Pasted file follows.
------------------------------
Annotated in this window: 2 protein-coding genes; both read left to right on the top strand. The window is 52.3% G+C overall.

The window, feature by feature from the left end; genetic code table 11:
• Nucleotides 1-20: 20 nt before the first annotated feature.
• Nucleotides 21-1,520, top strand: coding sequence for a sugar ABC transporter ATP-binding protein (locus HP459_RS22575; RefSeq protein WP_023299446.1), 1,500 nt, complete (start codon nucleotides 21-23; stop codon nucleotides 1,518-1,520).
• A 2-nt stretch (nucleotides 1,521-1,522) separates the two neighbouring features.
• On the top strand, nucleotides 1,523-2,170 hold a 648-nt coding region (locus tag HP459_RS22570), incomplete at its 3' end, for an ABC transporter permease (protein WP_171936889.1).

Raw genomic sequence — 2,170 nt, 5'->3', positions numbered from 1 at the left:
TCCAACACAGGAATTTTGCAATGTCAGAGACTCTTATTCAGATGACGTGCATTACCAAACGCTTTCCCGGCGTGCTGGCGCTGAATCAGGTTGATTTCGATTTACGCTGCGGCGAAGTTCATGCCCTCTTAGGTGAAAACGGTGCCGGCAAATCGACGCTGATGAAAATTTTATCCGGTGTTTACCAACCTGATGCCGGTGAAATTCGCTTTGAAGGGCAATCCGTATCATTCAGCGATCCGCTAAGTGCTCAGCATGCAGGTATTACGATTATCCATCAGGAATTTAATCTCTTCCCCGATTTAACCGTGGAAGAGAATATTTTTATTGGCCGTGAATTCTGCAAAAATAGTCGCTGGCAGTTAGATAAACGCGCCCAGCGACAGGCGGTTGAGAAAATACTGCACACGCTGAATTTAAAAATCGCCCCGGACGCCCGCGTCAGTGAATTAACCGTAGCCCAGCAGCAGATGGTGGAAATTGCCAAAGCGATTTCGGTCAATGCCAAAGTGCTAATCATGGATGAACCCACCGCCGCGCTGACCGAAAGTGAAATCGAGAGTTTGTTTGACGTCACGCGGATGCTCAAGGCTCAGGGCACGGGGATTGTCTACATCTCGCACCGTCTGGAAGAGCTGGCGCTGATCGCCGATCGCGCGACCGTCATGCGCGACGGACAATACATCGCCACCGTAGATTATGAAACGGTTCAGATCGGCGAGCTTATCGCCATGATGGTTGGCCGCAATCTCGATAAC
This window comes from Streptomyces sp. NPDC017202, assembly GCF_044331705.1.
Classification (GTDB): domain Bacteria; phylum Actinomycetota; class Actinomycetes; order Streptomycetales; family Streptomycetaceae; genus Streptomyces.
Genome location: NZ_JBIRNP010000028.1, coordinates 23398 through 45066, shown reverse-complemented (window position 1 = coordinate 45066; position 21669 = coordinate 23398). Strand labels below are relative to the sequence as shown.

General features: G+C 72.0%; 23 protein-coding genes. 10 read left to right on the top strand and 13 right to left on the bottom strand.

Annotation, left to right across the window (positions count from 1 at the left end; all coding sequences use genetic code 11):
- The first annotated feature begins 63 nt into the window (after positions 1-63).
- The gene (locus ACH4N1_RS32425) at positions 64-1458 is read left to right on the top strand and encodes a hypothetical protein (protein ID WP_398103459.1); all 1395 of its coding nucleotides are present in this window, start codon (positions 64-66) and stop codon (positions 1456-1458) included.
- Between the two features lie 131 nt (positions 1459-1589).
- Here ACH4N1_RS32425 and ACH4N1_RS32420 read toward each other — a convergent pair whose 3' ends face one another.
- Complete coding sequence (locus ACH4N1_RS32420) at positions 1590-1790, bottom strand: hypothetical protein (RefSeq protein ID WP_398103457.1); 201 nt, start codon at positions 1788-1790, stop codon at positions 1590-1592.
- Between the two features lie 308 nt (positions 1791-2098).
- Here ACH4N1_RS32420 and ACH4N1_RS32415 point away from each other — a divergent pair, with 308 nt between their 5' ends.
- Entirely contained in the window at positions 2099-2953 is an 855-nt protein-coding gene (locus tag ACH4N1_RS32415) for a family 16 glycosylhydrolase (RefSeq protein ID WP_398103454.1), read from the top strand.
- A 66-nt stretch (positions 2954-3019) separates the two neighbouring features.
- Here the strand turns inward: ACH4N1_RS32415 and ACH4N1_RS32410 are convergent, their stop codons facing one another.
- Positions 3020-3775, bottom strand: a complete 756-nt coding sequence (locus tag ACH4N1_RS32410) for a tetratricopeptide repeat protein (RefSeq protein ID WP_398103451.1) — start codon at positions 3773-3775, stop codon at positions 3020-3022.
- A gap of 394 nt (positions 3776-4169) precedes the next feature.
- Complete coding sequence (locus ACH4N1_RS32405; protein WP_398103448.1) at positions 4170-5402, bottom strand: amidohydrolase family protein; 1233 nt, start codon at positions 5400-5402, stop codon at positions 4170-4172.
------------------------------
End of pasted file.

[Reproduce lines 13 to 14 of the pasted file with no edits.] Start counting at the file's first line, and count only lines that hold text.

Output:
Annotation, left to right across the window (positions count from 1 at the left end; all coding sequences use genetic code 11):
- The first annotated feature begins 63 nt into the window (after positions 1-63).